If a child doesn’t ask questions or seems indifferent, should parents broach the subject anyway?
Not always, but there is no one-size-fits-all answer. The key here is to listen and observe.
If your child seems fine and is going to school, playing, talking, and seems to be in a relatively good mood, it may not be necessary to start lecturing or bringing up something that may not be significant in your child’s life at the moment. Psychologically, we tend to pay attention to what is happening right in front of us. Depending on what’s going on in your child’s life, he or she may have many other things to think about.
There’s no reason to rush in or assume that your child has been directly or negatively impacted by this event. Things like this can take time to settle in. Even in adults, it sometimes takes awhile to process tragedy.
What should parents do if their child doesn’t want to go to school?
That’s the time to really ask questions like, “Are you afraid?” If the answer is “yes,” ask “What are you afraid of?” Reasons may vary from fear of being shot or killed to fear of a friend being shot or killed or perhaps knowledge of another student who is not attending school.
School is a child’s community, an outlet in which to express themselves and where appropriate interventions can take place. Come January, after school breaks are over, it is my hope that schools will be prepared for this. As much as a parent can do, the burden will, for better or worse, fall on the schools. They need to come up with a safety plan, open the lines of communication with parents, and have someone available to speak with the children.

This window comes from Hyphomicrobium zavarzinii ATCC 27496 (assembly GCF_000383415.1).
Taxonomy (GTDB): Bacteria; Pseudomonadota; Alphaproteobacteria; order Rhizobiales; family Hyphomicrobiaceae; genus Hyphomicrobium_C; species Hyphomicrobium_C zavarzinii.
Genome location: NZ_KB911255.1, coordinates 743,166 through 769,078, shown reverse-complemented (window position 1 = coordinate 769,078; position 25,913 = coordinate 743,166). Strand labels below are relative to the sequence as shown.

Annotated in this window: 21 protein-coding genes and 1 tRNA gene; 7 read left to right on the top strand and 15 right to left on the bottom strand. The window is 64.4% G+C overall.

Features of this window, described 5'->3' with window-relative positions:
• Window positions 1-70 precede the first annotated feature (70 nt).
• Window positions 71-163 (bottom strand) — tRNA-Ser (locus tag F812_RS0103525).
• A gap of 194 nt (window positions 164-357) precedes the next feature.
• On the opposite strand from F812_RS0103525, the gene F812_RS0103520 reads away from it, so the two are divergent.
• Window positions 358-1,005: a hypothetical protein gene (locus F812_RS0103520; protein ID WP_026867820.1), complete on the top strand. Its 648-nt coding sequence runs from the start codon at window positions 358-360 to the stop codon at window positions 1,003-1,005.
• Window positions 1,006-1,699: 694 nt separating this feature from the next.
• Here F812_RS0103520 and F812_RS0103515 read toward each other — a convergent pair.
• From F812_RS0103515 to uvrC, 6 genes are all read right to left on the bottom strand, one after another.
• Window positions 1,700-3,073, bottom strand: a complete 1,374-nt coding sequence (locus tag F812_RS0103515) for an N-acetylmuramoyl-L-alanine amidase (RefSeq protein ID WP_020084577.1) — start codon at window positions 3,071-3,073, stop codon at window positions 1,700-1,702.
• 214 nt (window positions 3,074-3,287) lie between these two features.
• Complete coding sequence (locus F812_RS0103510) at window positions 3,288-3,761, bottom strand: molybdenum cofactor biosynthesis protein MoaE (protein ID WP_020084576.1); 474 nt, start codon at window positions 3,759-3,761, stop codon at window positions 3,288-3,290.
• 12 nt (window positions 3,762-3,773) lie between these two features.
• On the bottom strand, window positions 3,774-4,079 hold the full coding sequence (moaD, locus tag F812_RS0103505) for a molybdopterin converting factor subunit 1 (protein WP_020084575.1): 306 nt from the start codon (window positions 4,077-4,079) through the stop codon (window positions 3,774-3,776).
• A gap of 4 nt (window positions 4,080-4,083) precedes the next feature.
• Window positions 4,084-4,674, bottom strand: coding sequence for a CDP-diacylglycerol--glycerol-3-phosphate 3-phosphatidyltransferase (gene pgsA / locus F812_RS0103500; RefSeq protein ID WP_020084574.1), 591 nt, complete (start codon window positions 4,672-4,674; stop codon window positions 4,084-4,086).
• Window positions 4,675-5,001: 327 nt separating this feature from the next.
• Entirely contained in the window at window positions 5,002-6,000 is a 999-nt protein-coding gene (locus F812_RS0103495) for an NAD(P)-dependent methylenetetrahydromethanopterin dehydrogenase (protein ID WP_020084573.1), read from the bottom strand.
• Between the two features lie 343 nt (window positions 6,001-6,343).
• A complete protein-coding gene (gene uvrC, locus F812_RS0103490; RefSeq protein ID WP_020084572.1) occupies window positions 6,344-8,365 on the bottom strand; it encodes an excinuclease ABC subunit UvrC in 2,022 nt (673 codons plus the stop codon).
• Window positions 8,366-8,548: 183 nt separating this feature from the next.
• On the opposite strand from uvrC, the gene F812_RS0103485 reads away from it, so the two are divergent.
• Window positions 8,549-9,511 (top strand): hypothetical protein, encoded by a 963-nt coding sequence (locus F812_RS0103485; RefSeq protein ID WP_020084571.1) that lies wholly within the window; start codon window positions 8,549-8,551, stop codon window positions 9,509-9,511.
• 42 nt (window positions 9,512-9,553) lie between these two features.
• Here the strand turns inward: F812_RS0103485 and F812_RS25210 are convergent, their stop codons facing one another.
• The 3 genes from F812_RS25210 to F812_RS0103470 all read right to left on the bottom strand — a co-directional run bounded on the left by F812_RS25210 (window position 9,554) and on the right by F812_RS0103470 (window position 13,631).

If your child is fearful, you can phase school in slowly. You may tell them they can attend for a half a day to see how it feels. You can arrange to personally drop them off and pick them up for awhile. You and your child can meet with the principal, school counselor, or teacher to see what you can do to help your child reenter school life.
What are the warning signs of deep psychological trauma?
Children can’t always conceptualize or verbalize their feelings. Headaches, sleep disturbances, or other physical ailments sometimes signal emotional upheaval. As a first step, take your child to your family doctor or pediatrician. If your doctor feels it is warranted, don’t hesitate to seek professional counseling.
Keep in mind that much is dependent on what has happened in a child’s life before this trauma, and what they face in the future. If the child already had emotional problems, an event like a school shooting may feed into that. Each child’s experiences are different.
Disclaimer: The views expressed above are solely those of the author and may
not reflect those of
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